ALBUQUERQUE, N.M. -- Newly released audio of phone calls made last November from a New Mexico prison is shedding new light on an alleged plot to murder Canadian teen pop star Justin Bieber.
Police say the calls were between Dana Martin, the 45-year-old prisoner accused of masterminding the plot, and one of the men he allegedly hired to carry out the gruesome plan.
In the tapes, Martin tells the nephew of a former jailhouse friend how to suffocate Bieber using a paisley scarf -- apparently his signature move.
"Tie it really, really tight, knot it in the front once really tight, and put in a knot, and that cuts off the oxygen, and then tie it in the back again," Martin tells Tanner Ruane.
"That just seals the deal," he adds.
In another clip, he asks Ruane whether his uncle, Mark Staake, has gone over "the Bieber thing" with him.
"Nah, the way I like to work, dude, the way I work -- I like to know as little as possible," Ruane replies.
At another point in the call, however, he tells Martin they have bought hedge clippers, which police have said the would-be killers were to use to castrate Bieber, his bodyguard and two other men unconnected with the star.
Authorities say Martin, who is serving two life sentences in a New Mexico prison for the killing of a 15-year-old girl, told them he had hatched the scheme after Bieber never returned messages he sent to the 18-year-old Beauty and a Beat singer.
Police recounted in an affidavit filed late last year in a New Mexico court that Martin, who has a tattoo of Bieber on his leg, told them the perceived slight was part of what led him to dream up the alleged murder plot.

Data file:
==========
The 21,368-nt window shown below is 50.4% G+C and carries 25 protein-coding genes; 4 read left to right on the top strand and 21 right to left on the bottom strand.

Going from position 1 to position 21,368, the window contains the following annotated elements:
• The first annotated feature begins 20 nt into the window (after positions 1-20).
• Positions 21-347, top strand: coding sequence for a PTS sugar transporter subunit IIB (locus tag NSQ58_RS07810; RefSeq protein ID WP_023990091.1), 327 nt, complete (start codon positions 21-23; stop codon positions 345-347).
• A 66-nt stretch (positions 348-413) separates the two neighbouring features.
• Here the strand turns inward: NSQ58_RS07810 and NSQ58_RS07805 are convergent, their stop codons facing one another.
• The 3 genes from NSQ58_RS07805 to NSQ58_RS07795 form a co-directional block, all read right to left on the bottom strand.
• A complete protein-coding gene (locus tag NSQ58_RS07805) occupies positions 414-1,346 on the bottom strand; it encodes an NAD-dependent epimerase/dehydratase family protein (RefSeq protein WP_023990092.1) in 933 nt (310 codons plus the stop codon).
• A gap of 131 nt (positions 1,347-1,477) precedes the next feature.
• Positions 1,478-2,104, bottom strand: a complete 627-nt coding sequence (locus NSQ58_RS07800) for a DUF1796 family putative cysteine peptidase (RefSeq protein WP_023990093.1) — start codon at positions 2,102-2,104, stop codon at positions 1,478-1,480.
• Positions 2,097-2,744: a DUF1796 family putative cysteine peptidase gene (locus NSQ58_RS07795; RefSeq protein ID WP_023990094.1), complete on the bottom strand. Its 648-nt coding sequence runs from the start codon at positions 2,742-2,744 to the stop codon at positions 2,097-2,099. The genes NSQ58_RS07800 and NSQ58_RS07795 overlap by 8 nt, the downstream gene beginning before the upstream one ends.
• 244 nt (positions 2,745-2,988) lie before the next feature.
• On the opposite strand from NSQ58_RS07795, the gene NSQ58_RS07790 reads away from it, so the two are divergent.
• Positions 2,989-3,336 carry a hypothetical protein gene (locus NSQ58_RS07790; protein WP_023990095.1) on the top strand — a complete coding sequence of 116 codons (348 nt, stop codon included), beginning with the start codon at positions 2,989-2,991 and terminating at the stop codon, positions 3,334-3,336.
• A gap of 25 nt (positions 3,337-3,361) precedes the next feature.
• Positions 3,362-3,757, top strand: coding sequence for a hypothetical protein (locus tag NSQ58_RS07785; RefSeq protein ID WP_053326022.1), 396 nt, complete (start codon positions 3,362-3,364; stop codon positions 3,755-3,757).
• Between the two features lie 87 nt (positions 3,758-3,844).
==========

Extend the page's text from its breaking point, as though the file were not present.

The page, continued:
They said Martin drew Staake into his scheme, and Staake brought in Ruane, his nephew and right-hand man.
Staake was released on probation at the end of October and started to track Bieber's whereabouts, Martin told police.
The murder was to take place in New York at the end of November, according to the affidavit, which was when Bieber was in the city to give a concert.
The plan was derailed when the accused would-be assassins accidentally ended up at the Canadian border.
The U.S. border agent found Staake had an outstanding probation violation warrant from New Mexico and he was arrested.
Martin and Ruane spoke on the phone later that day, and when Ruane told Martin that Staake had been arrested, Martin called off the plot.
In the phone call, which was recorded by authorities, Ruane expressed disappointment at Martin's decision, saying they had found one of the first two victims' homes and had brought a pair of hedge clippers for the castrations.
Staake and Ruane were arrested on charges of two counts each of conspiracy to commit murder and two counts each of conspiracy to commit aggravated battery.
-- The Canadian Press